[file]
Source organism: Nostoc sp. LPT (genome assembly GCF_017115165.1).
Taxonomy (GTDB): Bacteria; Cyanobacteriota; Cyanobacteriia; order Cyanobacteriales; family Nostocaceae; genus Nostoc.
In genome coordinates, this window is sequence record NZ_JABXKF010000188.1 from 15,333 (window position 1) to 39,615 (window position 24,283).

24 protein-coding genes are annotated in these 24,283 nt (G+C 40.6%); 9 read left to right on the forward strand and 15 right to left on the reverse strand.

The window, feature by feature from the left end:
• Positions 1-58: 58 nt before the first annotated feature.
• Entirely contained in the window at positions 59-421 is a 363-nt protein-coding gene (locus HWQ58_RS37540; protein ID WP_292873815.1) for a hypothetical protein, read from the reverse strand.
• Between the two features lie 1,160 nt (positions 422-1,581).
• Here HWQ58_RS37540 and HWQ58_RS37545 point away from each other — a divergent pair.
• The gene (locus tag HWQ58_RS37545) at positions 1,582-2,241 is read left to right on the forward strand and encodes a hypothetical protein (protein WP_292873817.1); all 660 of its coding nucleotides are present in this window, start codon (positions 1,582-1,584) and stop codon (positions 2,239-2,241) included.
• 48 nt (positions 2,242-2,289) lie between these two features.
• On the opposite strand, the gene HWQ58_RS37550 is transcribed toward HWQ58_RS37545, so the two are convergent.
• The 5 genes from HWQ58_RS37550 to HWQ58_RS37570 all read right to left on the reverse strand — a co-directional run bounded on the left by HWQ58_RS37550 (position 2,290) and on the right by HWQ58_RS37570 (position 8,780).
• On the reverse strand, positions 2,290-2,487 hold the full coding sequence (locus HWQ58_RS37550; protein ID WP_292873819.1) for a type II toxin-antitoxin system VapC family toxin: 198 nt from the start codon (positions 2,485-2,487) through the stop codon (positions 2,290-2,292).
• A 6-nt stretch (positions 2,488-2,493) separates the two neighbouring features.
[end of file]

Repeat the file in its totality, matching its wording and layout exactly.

Source organism: Nostoc sp. LPT (genome assembly GCF_017115165.1).
Taxonomy (GTDB): Bacteria; Cyanobacteriota; Cyanobacteriia; order Cyanobacteriales; family Nostocaceae; genus Nostoc.
In genome coordinates, this window is sequence record NZ_JABXKF010000188.1 from 15,333 (window position 1) to 39,615 (window position 24,283).

24 protein-coding genes are annotated in these 24,283 nt (G+C 40.6%); 9 read left to right on the forward strand and 15 right to left on the reverse strand.

The window, feature by feature from the left end:
• Positions 1-58: 58 nt before the first annotated feature.
• Entirely contained in the window at positions 59-421 is a 363-nt protein-coding gene (locus HWQ58_RS37540; protein ID WP_292873815.1) for a hypothetical protein, read from the reverse strand.
• Between the two features lie 1,160 nt (positions 422-1,581).
• Here HWQ58_RS37540 and HWQ58_RS37545 point away from each other — a divergent pair.
• The gene (locus tag HWQ58_RS37545) at positions 1,582-2,241 is read left to right on the forward strand and encodes a hypothetical protein (protein WP_292873817.1); all 660 of its coding nucleotides are present in this window, start codon (positions 1,582-1,584) and stop codon (positions 2,239-2,241) included.
• 48 nt (positions 2,242-2,289) lie between these two features.
• On the opposite strand, the gene HWQ58_RS37550 is transcribed toward HWQ58_RS37545, so the two are convergent.
• The 5 genes from HWQ58_RS37550 to HWQ58_RS37570 all read right to left on the reverse strand — a co-directional run bounded on the left by HWQ58_RS37550 (position 2,290) and on the right by HWQ58_RS37570 (position 8,780).
• On the reverse strand, positions 2,290-2,487 hold the full coding sequence (locus HWQ58_RS37550; protein ID WP_292873819.1) for a type II toxin-antitoxin system VapC family toxin: 198 nt from the start codon (positions 2,485-2,487) through the stop codon (positions 2,290-2,292).
• A 6-nt stretch (positions 2,488-2,493) separates the two neighbouring features.